Zooming Around With Zoe: The dead zone in the Gulf of Mexico

Zooming Around With Zoe

GREENVILLE, N.C. (WNCT) — The Gulf of Mexico is usually a thriving ecosystem, home to a wide variety of organisms.

However, there is one area where most living creatures can’t survive. This is known as the Dead Zone, and scientists recently found it’s larger than normal this year.

The Mississippi Watershed covers over 40% of the continental United States. Millions of people live in this region, with pollution being swept down the Mississippi River and dumped into the Gulf of Mexico.

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Excess nutrients from human-caused runoff can stimulate uncontrollable algae bloom in the Gulf. The algae eventually die and oxygen-consuming bacteria decay the algae. The bacteria continue to take oxygen away from the water, resulting in little to no oxygen sufficient to support most marine life. Many fish swim to other areas to survive, but more stationary animals like starfish and crabs are left to die, a literal dead zone.

The Gulf of Mexico dead zone forms every summer. While the National Oceanic and Atmospheric Administration originally thought it would be smaller than average in 2021, a recent survey found the zone has grown to a size larger than the state of Connecticut, about 6,334 square miles or four million acres of underwater habitat unlivable.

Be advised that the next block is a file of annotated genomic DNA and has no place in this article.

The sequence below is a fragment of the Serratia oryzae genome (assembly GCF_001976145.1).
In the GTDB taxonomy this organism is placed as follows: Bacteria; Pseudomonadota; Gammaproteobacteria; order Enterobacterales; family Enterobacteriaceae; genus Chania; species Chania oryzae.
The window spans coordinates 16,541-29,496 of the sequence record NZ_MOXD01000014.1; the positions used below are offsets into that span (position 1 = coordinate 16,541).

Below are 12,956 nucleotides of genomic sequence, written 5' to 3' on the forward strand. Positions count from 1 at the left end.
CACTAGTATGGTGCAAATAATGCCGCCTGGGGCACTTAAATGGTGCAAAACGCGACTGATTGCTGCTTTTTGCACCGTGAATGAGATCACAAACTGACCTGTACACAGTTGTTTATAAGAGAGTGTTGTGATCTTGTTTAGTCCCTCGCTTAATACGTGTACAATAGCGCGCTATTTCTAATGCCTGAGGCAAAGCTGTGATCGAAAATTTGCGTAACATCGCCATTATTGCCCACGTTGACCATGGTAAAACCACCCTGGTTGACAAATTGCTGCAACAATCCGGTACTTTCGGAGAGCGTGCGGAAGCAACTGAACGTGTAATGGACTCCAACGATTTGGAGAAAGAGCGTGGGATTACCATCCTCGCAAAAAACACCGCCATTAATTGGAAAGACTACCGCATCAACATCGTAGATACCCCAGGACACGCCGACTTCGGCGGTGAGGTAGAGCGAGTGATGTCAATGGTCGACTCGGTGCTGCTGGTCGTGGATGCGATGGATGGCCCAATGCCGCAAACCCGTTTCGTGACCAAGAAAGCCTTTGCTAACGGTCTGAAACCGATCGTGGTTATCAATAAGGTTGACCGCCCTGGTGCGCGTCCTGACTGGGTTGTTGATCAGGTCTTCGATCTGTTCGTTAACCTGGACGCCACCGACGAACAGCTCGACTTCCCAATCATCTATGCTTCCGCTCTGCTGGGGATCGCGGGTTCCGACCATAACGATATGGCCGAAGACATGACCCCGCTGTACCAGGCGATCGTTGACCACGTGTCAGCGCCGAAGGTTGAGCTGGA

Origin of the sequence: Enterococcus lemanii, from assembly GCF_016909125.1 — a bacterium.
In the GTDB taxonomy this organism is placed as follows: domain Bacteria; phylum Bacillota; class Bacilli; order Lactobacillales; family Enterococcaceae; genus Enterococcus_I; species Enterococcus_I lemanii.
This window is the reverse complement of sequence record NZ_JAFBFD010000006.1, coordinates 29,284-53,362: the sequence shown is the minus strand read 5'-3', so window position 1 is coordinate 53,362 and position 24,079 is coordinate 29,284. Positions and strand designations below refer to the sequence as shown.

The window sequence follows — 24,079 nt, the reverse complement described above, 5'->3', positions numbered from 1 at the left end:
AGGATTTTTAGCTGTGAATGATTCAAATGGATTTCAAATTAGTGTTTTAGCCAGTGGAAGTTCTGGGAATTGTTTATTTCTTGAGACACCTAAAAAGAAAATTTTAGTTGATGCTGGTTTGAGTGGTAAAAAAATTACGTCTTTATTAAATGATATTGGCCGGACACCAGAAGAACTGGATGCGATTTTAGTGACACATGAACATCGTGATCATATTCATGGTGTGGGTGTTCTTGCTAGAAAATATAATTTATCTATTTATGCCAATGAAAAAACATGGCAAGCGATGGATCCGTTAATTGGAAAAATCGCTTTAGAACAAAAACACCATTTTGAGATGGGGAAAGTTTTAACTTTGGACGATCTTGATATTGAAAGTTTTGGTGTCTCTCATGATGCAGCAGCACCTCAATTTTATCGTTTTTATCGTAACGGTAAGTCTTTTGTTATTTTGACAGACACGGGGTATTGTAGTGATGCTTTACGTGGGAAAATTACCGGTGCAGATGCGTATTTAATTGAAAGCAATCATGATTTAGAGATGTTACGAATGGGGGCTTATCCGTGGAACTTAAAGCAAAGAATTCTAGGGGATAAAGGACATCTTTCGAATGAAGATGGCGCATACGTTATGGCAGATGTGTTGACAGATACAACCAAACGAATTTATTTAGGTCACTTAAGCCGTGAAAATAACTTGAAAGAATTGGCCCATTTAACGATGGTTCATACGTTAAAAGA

There are many things scientists are trying to do to reduce the size of the dead zone in the future. One was recently initiated, the NOAA Runoff Risk forecast, which helps farmers apply fertilizer at optimum times to ensure it stays in the fields, not in the Gulf.

If the amount of fertilizer and urban runoff is not reduced, the dead zone will continue to wreak havoc and threaten some of the most productive fisheries in the world.

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